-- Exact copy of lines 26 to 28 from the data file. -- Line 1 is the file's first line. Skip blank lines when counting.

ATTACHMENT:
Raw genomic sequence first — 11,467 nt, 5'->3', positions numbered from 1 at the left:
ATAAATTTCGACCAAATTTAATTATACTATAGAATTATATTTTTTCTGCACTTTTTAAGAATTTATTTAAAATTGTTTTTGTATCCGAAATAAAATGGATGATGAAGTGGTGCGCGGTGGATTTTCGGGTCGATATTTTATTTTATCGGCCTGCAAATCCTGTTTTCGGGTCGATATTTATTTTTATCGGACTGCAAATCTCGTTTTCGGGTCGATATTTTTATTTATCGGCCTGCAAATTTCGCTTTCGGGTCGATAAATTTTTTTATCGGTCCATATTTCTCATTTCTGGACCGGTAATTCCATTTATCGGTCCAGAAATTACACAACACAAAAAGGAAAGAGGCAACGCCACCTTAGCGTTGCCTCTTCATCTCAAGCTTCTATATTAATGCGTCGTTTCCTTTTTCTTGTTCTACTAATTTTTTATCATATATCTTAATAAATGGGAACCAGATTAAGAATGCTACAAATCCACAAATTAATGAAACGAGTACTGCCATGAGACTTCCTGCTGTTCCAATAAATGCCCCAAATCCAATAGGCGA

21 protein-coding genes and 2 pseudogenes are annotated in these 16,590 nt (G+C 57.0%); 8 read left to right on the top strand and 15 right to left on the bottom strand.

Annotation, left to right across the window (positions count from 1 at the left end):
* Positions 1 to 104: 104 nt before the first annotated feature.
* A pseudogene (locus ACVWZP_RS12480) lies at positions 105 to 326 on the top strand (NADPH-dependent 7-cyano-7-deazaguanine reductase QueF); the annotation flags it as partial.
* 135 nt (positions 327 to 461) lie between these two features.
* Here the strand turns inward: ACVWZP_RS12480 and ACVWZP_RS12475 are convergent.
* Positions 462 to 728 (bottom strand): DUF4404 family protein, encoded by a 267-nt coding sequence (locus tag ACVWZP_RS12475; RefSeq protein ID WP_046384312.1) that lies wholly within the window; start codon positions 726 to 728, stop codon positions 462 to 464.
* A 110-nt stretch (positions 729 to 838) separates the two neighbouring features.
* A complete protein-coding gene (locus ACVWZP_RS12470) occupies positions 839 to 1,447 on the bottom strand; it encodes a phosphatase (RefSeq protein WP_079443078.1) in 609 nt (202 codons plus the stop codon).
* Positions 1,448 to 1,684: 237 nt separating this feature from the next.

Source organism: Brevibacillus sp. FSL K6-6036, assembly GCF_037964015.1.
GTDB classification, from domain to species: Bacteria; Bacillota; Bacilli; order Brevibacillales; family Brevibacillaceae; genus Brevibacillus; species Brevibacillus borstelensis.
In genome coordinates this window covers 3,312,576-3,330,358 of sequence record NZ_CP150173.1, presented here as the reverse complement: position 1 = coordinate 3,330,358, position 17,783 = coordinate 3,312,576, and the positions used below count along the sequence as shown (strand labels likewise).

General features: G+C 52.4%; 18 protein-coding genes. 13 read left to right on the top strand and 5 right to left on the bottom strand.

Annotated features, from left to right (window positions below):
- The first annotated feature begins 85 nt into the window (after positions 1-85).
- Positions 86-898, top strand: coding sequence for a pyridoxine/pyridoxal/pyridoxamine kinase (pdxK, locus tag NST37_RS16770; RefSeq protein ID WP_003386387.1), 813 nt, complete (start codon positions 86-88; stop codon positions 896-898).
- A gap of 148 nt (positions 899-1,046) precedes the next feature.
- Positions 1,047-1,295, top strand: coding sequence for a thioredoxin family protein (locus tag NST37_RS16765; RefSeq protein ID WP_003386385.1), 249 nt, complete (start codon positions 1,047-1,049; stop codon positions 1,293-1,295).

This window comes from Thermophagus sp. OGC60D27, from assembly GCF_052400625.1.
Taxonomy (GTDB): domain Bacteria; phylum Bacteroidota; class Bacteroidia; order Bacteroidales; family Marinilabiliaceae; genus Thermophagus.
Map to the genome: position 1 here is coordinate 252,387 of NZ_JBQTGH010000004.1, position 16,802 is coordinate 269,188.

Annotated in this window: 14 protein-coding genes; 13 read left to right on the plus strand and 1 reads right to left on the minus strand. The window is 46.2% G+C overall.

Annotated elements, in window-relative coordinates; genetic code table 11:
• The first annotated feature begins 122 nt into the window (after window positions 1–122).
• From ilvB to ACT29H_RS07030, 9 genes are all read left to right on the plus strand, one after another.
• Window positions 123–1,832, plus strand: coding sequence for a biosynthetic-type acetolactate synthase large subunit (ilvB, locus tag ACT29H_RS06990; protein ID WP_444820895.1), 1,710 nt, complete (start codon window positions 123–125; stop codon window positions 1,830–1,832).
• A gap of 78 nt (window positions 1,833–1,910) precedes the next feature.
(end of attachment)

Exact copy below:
Annotated elements, in window-relative coordinates; genetic code table 11:
• The first annotated feature begins 122 nt into the window (after window positions 1–122).
• From ilvB to ACT29H_RS07030, 9 genes are all read left to right on the plus strand, one after another.